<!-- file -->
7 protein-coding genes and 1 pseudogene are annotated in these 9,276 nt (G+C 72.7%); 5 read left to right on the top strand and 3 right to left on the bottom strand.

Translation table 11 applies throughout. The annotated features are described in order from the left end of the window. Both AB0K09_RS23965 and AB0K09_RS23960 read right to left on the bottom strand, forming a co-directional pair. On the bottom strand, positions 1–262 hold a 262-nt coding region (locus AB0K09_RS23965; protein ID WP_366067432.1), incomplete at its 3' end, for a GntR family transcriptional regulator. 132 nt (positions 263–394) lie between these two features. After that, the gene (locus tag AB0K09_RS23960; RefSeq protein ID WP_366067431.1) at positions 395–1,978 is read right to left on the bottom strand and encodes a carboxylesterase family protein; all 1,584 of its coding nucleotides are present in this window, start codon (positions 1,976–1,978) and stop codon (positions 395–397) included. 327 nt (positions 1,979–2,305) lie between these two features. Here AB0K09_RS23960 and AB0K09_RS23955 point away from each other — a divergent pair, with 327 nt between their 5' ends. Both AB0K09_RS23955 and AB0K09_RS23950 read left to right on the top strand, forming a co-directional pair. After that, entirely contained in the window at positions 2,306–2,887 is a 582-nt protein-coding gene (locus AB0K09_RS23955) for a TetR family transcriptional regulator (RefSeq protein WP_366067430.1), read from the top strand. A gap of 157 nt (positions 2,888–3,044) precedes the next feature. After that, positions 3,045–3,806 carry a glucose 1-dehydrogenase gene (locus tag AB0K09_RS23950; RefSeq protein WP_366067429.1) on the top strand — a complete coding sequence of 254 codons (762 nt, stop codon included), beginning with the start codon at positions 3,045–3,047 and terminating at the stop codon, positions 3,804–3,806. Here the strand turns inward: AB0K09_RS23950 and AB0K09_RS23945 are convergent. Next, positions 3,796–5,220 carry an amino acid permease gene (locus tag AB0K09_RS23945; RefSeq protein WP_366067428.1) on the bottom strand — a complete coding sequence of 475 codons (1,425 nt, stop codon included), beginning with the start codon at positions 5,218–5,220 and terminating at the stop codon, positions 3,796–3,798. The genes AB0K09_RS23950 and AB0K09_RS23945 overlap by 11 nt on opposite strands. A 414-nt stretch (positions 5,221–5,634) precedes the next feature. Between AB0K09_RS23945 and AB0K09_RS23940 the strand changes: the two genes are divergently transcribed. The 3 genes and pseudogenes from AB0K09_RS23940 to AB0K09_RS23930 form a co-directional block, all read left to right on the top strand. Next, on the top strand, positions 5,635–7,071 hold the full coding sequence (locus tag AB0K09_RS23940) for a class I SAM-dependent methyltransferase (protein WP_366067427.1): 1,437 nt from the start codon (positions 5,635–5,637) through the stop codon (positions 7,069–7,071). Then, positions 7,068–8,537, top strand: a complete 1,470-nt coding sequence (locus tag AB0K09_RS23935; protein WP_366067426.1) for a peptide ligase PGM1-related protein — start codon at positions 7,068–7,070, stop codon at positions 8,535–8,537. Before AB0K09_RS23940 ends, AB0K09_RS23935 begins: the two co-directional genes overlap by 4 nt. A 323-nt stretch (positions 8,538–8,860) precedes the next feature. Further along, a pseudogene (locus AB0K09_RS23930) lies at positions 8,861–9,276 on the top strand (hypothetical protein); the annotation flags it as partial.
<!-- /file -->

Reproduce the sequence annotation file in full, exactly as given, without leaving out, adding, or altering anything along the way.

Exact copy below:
7 protein-coding genes and 1 pseudogene are annotated in these 9,276 nt (G+C 72.7%); 5 read left to right on the top strand and 3 right to left on the bottom strand.

Translation table 11 applies throughout. The annotated features are described in order from the left end of the window. Both AB0K09_RS23965 and AB0K09_RS23960 read right to left on the bottom strand, forming a co-directional pair. On the bottom strand, positions 1–262 hold a 262-nt coding region (locus AB0K09_RS23965; protein ID WP_366067432.1), incomplete at its 3' end, for a GntR family transcriptional regulator. 132 nt (positions 263–394) lie between these two features. After that, the gene (locus tag AB0K09_RS23960; RefSeq protein ID WP_366067431.1) at positions 395–1,978 is read right to left on the bottom strand and encodes a carboxylesterase family protein; all 1,584 of its coding nucleotides are present in this window, start codon (positions 1,976–1,978) and stop codon (positions 395–397) included. 327 nt (positions 1,979–2,305) lie between these two features. Here AB0K09_RS23960 and AB0K09_RS23955 point away from each other — a divergent pair, with 327 nt between their 5' ends. Both AB0K09_RS23955 and AB0K09_RS23950 read left to right on the top strand, forming a co-directional pair. After that, entirely contained in the window at positions 2,306–2,887 is a 582-nt protein-coding gene (locus AB0K09_RS23955) for a TetR family transcriptional regulator (RefSeq protein WP_366067430.1), read from the top strand. A gap of 157 nt (positions 2,888–3,044) precedes the next feature. After that, positions 3,045–3,806 carry a glucose 1-dehydrogenase gene (locus tag AB0K09_RS23950; RefSeq protein WP_366067429.1) on the top strand — a complete coding sequence of 254 codons (762 nt, stop codon included), beginning with the start codon at positions 3,045–3,047 and terminating at the stop codon, positions 3,804–3,806. Here the strand turns inward: AB0K09_RS23950 and AB0K09_RS23945 are convergent. Next, positions 3,796–5,220 carry an amino acid permease gene (locus tag AB0K09_RS23945; RefSeq protein WP_366067428.1) on the bottom strand — a complete coding sequence of 475 codons (1,425 nt, stop codon included), beginning with the start codon at positions 5,218–5,220 and terminating at the stop codon, positions 3,796–3,798. The genes AB0K09_RS23950 and AB0K09_RS23945 overlap by 11 nt on opposite strands. A 414-nt stretch (positions 5,221–5,634) precedes the next feature. Between AB0K09_RS23945 and AB0K09_RS23940 the strand changes: the two genes are divergently transcribed. The 3 genes and pseudogenes from AB0K09_RS23940 to AB0K09_RS23930 form a co-directional block, all read left to right on the top strand. Next, on the top strand, positions 5,635–7,071 hold the full coding sequence (locus tag AB0K09_RS23940) for a class I SAM-dependent methyltransferase (protein WP_366067427.1): 1,437 nt from the start codon (positions 5,635–5,637) through the stop codon (positions 7,069–7,071). Then, positions 7,068–8,537, top strand: a complete 1,470-nt coding sequence (locus tag AB0K09_RS23935; protein WP_366067426.1) for a peptide ligase PGM1-related protein — start codon at positions 7,068–7,070, stop codon at positions 8,535–8,537. Before AB0K09_RS23940 ends, AB0K09_RS23935 begins: the two co-directional genes overlap by 4 nt. A 323-nt stretch (positions 8,538–8,860) precedes the next feature. Further along, a pseudogene (locus AB0K09_RS23930) lies at positions 8,861–9,276 on the top strand (hypothetical protein); the annotation flags it as partial.